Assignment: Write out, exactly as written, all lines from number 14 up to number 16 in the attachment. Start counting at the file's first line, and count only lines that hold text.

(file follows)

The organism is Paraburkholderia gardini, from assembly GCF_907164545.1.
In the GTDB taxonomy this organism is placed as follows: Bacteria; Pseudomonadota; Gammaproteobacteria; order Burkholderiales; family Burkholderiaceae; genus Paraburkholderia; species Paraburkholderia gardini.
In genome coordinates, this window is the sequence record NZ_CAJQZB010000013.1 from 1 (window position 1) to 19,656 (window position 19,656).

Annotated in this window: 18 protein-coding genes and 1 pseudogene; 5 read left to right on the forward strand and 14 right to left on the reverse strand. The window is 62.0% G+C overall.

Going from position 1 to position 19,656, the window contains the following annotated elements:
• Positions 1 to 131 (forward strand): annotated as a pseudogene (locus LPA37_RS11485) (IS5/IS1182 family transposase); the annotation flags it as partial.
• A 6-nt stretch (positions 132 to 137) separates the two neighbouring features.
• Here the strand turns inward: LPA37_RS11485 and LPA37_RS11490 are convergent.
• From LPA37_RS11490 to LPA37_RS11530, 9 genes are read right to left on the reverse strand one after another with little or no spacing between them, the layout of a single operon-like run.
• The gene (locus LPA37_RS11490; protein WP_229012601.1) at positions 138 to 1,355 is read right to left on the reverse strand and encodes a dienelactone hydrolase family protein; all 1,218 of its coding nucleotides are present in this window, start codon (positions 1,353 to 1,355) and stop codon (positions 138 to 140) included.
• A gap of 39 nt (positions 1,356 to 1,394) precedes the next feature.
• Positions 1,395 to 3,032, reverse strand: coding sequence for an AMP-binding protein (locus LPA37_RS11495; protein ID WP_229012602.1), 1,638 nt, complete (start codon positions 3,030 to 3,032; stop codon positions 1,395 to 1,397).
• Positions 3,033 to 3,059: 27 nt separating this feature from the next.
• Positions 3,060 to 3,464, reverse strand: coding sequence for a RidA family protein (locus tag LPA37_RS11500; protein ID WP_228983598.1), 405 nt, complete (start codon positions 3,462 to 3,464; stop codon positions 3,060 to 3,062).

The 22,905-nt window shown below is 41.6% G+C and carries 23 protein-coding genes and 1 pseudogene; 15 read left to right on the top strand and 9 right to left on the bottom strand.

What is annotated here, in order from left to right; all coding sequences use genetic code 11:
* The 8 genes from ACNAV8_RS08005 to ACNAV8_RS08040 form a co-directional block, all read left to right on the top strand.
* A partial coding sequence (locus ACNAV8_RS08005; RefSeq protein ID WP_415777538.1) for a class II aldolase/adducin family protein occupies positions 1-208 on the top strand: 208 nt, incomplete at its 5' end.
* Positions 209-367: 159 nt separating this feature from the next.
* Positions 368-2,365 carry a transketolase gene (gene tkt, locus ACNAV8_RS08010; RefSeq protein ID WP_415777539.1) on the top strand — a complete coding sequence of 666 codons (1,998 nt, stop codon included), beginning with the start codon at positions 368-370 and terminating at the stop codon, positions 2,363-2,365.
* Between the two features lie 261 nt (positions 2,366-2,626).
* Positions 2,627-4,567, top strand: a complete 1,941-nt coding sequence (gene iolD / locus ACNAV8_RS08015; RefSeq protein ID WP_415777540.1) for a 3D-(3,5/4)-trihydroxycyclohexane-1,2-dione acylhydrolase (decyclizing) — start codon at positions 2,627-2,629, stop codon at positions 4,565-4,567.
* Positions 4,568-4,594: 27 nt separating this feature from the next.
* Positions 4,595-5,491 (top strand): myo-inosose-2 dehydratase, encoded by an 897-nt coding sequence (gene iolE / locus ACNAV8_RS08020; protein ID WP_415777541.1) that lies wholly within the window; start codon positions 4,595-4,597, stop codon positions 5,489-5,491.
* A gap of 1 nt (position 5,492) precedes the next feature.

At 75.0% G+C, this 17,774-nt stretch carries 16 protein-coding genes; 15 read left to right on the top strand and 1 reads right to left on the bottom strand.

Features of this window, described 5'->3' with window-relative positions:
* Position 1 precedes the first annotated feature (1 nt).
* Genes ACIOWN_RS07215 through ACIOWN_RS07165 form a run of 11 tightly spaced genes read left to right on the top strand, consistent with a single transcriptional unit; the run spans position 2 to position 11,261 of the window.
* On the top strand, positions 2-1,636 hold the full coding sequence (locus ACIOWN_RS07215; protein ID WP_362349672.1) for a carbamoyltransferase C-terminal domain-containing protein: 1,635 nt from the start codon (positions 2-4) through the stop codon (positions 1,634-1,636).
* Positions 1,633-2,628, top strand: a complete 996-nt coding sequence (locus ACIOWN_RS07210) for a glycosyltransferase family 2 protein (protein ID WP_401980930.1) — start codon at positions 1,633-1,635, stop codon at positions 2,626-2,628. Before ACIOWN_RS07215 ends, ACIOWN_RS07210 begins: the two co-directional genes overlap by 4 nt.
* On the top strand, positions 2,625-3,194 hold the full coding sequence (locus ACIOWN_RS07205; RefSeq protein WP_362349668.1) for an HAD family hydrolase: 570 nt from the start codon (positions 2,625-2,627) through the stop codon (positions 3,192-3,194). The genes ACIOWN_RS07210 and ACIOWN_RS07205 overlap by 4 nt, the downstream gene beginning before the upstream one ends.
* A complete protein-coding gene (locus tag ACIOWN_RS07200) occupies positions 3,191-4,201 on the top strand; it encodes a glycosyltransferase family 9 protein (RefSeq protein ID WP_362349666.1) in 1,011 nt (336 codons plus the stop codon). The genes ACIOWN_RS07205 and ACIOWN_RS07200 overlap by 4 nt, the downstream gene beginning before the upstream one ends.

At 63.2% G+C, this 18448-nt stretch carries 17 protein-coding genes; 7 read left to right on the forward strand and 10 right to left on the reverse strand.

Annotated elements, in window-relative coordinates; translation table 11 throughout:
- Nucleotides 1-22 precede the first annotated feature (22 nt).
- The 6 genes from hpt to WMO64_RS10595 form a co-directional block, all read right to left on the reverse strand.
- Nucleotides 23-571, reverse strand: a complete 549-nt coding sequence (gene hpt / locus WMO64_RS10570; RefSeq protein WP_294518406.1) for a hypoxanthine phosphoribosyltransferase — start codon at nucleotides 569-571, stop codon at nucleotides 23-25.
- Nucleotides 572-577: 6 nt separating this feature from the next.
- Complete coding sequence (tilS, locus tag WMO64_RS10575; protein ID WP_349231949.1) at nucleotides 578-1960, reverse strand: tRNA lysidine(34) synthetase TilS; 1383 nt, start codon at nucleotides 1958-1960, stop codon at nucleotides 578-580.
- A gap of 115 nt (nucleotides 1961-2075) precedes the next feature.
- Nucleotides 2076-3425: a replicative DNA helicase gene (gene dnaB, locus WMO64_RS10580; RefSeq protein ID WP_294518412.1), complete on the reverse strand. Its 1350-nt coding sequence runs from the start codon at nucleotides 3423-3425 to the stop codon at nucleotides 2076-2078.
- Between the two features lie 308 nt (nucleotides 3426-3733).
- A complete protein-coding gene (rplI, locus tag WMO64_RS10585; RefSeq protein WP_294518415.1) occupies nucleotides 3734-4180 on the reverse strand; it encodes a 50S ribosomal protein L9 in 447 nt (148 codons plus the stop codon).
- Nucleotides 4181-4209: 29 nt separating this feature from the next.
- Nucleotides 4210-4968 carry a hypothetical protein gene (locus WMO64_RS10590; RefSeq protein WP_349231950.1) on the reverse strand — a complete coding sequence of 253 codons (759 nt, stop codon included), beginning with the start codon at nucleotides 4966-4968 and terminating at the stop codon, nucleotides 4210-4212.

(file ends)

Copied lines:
• Positions 3,060 to 3,464, reverse strand: coding sequence for a RidA family protein (locus tag LPA37_RS11500; protein ID WP_228983598.1), 405 nt, complete (start codon positions 3,462 to 3,464; stop codon positions 3,060 to 3,062).

The 22,905-nt window shown below is 41.6% G+C and carries 23 protein-coding genes and 1 pseudogene; 15 read left to right on the top strand and 9 right to left on the bottom strand.

What is annotated here, in order from left to right; all coding sequences use genetic code 11: